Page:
Media law is considered to be amongst the upcoming fields of law. This one day Conference aims to provide a brilliant platform for reflecting upon some of the essential concepts of this niche yet unique subject.  There will be discussion on following topics during Conference:

Censorship, Media and Public Policy: 

 Censorship has no space in a mature democracy. Where is the freedom provided under Article 19(1)? Why does censorship become all about meaningless cuts? Recent controversies over ‘Padmaavat’ and ‘Lipstick under my Burkha’ takes us to discussing the interrelationship between the Indian Constitution and Cinema.

The session aims to address the ever longing debate as to whether Media Laws governing Censorship in India is a form of suppression of freedom of speech or is it necessary to maintain the standards of morality in the country. The legislative and administrative intention behind the censorship standards in India will be a topic of discussion.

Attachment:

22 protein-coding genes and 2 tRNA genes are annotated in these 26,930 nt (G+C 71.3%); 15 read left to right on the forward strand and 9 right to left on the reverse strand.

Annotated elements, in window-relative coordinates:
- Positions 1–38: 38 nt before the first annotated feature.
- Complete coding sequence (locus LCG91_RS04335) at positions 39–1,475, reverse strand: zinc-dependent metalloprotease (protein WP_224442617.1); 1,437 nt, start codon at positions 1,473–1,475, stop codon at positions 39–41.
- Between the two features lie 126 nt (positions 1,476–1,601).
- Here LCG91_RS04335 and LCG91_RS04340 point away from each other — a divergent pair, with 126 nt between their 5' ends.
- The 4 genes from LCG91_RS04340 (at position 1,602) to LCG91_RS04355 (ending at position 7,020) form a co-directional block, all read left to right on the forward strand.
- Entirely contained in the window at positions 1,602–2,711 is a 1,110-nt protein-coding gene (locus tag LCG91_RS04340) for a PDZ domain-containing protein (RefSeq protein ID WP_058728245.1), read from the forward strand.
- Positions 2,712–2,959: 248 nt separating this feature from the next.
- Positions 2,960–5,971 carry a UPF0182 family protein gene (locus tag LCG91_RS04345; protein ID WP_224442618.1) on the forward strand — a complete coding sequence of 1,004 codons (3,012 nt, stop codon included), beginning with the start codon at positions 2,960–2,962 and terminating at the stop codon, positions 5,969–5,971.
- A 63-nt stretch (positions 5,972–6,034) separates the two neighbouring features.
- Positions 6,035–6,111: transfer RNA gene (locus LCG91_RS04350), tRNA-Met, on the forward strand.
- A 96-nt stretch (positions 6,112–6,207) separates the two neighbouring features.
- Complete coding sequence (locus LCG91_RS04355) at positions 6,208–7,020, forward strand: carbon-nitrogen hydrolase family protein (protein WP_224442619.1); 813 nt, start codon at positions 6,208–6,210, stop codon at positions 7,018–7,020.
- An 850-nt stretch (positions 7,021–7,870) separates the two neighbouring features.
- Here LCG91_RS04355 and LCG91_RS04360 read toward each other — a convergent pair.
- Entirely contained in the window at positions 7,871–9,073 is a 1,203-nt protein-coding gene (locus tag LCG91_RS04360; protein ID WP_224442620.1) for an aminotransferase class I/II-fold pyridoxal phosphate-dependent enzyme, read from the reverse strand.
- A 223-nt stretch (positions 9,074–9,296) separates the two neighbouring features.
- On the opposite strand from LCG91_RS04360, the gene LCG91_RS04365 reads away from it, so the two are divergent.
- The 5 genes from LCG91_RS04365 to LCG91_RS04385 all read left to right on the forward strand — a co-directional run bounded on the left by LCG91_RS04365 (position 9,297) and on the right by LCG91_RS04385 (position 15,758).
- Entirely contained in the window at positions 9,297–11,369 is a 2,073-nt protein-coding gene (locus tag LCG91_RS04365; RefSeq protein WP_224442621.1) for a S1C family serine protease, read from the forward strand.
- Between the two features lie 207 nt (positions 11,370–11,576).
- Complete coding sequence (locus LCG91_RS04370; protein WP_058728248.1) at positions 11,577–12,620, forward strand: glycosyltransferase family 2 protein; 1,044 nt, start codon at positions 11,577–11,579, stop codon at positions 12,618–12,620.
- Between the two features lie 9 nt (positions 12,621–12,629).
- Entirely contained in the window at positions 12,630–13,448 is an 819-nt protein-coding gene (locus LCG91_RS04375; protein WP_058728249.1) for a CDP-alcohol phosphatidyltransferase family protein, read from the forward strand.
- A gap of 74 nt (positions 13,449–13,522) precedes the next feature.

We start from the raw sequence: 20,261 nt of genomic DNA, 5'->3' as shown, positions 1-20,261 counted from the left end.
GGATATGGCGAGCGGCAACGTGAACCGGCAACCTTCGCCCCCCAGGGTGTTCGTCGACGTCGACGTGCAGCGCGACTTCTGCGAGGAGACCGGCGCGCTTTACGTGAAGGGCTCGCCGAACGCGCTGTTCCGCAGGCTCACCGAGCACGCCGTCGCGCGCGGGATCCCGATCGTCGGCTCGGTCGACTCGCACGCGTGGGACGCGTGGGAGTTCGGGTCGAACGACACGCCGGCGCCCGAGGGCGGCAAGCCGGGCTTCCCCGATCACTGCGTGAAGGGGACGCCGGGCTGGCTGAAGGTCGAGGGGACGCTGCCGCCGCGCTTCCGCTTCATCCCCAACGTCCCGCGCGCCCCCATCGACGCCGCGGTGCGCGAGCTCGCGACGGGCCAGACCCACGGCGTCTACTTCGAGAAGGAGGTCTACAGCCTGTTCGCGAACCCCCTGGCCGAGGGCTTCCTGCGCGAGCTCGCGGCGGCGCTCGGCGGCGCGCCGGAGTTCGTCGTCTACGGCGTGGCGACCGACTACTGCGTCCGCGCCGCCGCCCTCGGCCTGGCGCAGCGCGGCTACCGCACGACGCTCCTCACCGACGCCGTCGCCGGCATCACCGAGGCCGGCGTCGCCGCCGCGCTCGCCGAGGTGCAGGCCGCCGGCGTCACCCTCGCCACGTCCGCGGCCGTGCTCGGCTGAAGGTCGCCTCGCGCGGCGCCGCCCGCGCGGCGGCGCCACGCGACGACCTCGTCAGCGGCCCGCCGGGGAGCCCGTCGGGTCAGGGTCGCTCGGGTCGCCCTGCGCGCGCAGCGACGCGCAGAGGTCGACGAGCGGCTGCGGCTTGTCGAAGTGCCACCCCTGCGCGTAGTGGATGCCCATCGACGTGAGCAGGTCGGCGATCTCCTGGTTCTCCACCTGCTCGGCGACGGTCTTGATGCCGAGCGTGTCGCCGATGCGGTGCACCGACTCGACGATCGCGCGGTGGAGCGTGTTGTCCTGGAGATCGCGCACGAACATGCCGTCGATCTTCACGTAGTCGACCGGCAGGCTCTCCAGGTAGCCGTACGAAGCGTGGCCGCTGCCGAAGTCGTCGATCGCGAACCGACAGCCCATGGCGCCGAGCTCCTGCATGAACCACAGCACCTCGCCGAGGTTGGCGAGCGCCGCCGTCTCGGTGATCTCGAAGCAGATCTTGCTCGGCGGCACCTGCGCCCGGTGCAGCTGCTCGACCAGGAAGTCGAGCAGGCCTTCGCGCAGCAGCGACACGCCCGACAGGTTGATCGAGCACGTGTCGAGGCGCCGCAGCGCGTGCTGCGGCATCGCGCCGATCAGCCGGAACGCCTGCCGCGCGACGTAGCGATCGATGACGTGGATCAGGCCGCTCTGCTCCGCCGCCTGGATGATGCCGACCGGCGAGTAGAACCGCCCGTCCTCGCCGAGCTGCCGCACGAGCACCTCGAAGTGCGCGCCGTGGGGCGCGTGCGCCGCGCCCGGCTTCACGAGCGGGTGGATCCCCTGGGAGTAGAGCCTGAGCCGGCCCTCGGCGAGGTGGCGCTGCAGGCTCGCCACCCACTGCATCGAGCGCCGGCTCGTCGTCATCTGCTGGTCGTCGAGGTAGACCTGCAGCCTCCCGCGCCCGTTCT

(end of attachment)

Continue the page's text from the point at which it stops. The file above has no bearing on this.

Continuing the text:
The session will also highlight the role of media in mobilising public opinion and how the media endorses the opinion of the public through movies, press and the unofficial trials of matters of national and public importance.

Media and Sports :

Do we know everything about our favourite celebrity or sportsperson? Do we know it right? Can anyone publish content regardless of its truthfulness?

Can Sachin Tendulkar be seen drinking Bournvita which is a contemporary of Boost in public?

We watch live matches & repeat on multiple sports channels, do we know what we actually might be doing here is threatening the advertising and sales revenue of the broadcasters that have paid for exclusive rights to show live coverage.

In today’s digital landscape — where information is spread in a matter of seconds — public figures such as athletes, are need to be protected from unfair scrutiny. They have a right to maintain privacy even when living in the public eye.